MK Shelly Yachimovich sent Rabbi Israel Meir Lau a warning letter last week that could not be misunderstood: "In light of the circumstances of President Katsav's temporary suspension, I strongly recommend that Rabbi Lau forgo his candidacy. I have a certain basis to assume that if he runs a number of affairs from the past may just resurface, including some that were not publicized," she wrote.
Yachimovich is trying, in a way that smells of threats of extortion, to prevent Rabbi Lau from running for the post of president of Israel. Never mind the threats, what is really troubling is that Yachimovitch is holding onto a file on Rabbi Lau - and not publicizing it.
It seems from her actions that the file is not serious enough to prevent Rabbi Lau from continuing to serve as the chief rabbi of Tel Aviv, and there is nothing in it to prevent him from hosting a daily segment on Channel 1 in which he teaches Torah and proper behavior.
But if Rabbi Lau insists on running for president, only then will she open up Pandora's box, and publicly expose him - and prevent him from being appointed president. There is something corrupt in such an approach.
Firstly: the sword hanging over the candidate's head on the eve of the elections is supposed to stop him from running. Second, he is holding on to such information instead of publicly exposing it. Lastly (and most problematically), the unspoken agreement that some public posts allow a person to have dirty secrets - and others don't.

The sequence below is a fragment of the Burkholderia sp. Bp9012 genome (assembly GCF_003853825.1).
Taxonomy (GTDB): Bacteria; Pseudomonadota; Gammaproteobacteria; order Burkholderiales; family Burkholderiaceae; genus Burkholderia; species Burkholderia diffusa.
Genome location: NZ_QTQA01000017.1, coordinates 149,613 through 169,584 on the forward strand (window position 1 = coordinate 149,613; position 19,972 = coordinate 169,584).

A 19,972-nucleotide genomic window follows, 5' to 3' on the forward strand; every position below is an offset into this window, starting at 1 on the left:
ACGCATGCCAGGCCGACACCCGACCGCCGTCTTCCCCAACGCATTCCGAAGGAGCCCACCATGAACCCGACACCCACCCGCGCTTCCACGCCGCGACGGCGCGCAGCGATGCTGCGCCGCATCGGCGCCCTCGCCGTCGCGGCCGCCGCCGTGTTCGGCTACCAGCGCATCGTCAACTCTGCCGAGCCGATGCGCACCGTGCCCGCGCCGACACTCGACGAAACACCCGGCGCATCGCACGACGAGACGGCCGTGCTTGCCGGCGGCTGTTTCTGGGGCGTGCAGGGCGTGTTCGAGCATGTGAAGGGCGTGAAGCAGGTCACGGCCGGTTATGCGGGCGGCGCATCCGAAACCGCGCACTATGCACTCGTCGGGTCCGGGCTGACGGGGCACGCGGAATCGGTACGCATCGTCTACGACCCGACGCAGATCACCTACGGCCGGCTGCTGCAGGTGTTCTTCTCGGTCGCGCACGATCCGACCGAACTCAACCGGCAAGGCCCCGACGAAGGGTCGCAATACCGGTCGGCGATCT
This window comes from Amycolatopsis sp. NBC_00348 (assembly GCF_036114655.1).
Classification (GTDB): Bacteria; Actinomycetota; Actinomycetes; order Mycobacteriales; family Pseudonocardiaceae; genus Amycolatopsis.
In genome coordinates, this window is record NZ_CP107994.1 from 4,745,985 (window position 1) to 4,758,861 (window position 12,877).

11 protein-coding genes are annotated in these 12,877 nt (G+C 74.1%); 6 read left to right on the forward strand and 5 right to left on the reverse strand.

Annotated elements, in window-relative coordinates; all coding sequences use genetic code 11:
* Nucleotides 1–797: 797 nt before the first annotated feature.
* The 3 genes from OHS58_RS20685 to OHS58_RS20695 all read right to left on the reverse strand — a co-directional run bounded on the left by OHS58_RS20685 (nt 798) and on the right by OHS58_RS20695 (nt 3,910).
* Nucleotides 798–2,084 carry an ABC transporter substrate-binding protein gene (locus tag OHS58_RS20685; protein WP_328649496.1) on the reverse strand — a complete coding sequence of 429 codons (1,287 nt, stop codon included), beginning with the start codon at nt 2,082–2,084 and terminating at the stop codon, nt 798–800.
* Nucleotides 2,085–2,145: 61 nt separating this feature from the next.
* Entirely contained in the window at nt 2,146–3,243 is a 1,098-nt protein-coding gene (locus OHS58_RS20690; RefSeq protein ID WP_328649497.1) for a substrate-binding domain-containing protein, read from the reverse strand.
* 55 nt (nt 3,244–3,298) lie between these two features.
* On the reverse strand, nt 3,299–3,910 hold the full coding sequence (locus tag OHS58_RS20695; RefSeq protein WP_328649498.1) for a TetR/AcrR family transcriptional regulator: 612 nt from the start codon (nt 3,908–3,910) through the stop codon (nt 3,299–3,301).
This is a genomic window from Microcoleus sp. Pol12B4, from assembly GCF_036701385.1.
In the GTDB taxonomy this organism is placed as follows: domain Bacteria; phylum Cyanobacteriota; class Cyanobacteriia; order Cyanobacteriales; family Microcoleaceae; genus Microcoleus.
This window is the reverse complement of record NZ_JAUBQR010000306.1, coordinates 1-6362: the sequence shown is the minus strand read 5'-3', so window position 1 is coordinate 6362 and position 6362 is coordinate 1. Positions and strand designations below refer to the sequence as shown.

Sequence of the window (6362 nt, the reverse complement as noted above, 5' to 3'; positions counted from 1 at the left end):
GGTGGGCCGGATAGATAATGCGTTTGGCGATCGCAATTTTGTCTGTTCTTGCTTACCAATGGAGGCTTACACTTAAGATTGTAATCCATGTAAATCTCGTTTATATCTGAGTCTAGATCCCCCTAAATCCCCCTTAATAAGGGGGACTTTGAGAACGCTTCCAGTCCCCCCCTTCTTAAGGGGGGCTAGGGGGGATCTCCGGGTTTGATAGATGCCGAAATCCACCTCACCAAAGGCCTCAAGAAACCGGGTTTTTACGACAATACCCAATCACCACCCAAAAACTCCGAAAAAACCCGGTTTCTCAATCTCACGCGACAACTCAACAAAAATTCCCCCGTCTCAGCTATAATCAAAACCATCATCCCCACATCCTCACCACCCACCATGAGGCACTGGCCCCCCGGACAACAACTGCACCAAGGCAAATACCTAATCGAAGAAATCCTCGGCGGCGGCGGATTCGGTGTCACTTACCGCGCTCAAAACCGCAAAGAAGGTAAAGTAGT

If Rabbi Lau has skeletons in his closet that were likely to keep him from serving as president, then it should be expected that they would also keep him from serving as the chief rabbi of Tel Aviv.
If we want to set standards for public behavior and morals, they should apply to all public positions. In other words, we need to set a very high bar for honesty and ethics when first receiving a position of public trust. For every single job.
This is not done today, and it is one of the reasons that many of those in government are being forced to undergo investigations for corruption for their actions in previous public roles. We allow public servants to advance, even to the highest position in the country, and only then do we bother to open their personal files and see what is hidden inside.
This is how we lose out twice. First, we have allowed the office holder to go on functioning while all the time hiding his skeletons; after we have paved the road for his advance to the very highest level - instead of letting him deal with the most important affairs of the public - he is kept too busy with investigations and personal survival.
Every child knows that "the stories about Katsav have been around for years and everyone knew." If everyone knew, then we could only describe ourselves as hypocrites.
We are willing to accept a Transportation Minister or mayor who is a sexual harasser or rapist, but we are not willing for our president to be a sex offender. This means that we are bothered more by the harm done to the institution of the presidency or prime ministry, than from the actual corruption or sex crimes of politicians.
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